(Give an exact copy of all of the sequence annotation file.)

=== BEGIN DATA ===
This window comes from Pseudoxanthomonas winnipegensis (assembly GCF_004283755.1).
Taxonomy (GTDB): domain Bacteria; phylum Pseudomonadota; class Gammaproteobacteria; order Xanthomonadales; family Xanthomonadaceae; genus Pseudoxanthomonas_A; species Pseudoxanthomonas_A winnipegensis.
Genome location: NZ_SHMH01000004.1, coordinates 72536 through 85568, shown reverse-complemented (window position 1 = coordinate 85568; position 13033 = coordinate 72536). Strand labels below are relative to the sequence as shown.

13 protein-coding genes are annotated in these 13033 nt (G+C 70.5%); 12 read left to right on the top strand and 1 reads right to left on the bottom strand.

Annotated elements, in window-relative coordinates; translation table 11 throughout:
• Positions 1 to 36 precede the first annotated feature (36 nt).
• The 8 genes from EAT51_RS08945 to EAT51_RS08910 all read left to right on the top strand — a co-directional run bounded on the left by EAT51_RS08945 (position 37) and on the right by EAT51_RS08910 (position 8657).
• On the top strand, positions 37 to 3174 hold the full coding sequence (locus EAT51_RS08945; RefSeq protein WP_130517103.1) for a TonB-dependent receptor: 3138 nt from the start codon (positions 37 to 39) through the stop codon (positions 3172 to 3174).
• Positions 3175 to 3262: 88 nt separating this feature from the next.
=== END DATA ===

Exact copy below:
This window comes from Pseudoxanthomonas winnipegensis (assembly GCF_004283755.1).
Taxonomy (GTDB): domain Bacteria; phylum Pseudomonadota; class Gammaproteobacteria; order Xanthomonadales; family Xanthomonadaceae; genus Pseudoxanthomonas_A; species Pseudoxanthomonas_A winnipegensis.
Genome location: NZ_SHMH01000004.1, coordinates 72536 through 85568, shown reverse-complemented (window position 1 = coordinate 85568; position 13033 = coordinate 72536). Strand labels below are relative to the sequence as shown.

13 protein-coding genes are annotated in these 13033 nt (G+C 70.5%); 12 read left to right on the top strand and 1 reads right to left on the bottom strand.

Annotated elements, in window-relative coordinates; translation table 11 throughout:
• Positions 1 to 36 precede the first annotated feature (36 nt).
• The 8 genes from EAT51_RS08945 to EAT51_RS08910 all read left to right on the top strand — a co-directional run bounded on the left by EAT51_RS08945 (position 37) and on the right by EAT51_RS08910 (position 8657).
• On the top strand, positions 37 to 3174 hold the full coding sequence (locus EAT51_RS08945; RefSeq protein WP_130517103.1) for a TonB-dependent receptor: 3138 nt from the start codon (positions 37 to 39) through the stop codon (positions 3172 to 3174).
• Positions 3175 to 3262: 88 nt separating this feature from the next.